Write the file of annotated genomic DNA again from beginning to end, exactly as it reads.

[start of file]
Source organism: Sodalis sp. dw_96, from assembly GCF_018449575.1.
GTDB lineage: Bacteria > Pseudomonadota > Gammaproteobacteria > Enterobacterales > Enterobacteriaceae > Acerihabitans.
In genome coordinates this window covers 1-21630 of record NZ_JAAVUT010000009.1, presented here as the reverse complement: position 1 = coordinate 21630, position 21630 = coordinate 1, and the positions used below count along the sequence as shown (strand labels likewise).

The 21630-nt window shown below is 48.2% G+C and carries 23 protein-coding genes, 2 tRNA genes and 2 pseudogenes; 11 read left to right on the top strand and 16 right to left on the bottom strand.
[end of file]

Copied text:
Source organism: Sodalis sp. dw_96, from assembly GCF_018449575.1.
GTDB lineage: Bacteria > Pseudomonadota > Gammaproteobacteria > Enterobacterales > Enterobacteriaceae > Acerihabitans.
In genome coordinates this window covers 1-21630 of record NZ_JAAVUT010000009.1, presented here as the reverse complement: position 1 = coordinate 21630, position 21630 = coordinate 1, and the positions used below count along the sequence as shown (strand labels likewise).

The 21630-nt window shown below is 48.2% G+C and carries 23 protein-coding genes, 2 tRNA genes and 2 pseudogenes; 11 read left to right on the top strand and 16 right to left on the bottom strand.